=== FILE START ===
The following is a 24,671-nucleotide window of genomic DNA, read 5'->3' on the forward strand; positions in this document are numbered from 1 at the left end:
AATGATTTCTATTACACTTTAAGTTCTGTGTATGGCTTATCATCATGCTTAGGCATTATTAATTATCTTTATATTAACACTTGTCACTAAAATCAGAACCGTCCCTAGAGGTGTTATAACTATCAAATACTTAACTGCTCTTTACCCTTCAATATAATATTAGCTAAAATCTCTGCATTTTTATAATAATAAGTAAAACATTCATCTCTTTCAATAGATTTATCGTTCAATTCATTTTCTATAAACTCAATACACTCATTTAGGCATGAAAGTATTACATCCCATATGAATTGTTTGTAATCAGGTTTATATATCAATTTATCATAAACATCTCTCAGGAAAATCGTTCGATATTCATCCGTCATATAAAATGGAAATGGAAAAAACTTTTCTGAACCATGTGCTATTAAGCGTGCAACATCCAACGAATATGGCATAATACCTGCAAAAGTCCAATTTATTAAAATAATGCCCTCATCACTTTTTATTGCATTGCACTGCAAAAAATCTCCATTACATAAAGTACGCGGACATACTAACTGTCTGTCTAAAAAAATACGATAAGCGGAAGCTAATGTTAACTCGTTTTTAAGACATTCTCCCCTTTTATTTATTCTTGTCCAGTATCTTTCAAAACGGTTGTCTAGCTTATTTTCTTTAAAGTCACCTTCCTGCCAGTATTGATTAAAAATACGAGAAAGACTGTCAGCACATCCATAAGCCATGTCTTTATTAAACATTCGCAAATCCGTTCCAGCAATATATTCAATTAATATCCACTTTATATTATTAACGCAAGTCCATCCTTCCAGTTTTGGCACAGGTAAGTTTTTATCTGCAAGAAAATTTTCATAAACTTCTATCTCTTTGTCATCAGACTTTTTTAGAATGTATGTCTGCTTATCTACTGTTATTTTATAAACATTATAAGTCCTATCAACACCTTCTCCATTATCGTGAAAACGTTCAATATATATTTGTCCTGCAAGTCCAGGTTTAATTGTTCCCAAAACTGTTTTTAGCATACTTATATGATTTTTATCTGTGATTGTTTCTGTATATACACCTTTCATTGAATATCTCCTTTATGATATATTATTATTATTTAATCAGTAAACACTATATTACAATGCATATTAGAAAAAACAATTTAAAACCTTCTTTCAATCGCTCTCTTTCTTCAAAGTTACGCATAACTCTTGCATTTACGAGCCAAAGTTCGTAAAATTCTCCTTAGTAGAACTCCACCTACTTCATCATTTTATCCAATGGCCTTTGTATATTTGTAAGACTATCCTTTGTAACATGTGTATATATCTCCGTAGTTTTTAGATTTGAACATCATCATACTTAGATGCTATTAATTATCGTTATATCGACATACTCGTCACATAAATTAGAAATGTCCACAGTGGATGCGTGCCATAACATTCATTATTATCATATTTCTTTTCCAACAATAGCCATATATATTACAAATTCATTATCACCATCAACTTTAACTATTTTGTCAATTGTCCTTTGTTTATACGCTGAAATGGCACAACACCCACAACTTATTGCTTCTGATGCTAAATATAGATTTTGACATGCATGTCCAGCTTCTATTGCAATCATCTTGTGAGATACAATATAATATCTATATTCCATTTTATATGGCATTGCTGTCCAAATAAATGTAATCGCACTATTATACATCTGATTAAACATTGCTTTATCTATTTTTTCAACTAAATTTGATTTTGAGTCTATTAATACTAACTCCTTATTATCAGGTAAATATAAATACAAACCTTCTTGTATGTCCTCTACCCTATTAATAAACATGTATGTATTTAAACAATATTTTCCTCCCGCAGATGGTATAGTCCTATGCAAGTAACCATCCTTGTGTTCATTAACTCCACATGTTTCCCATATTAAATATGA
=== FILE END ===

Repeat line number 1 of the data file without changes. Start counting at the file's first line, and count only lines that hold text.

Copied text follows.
The following is a 24,671-nucleotide window of genomic DNA, read 5'->3' on the forward strand; positions in this document are numbered from 1 at the left end: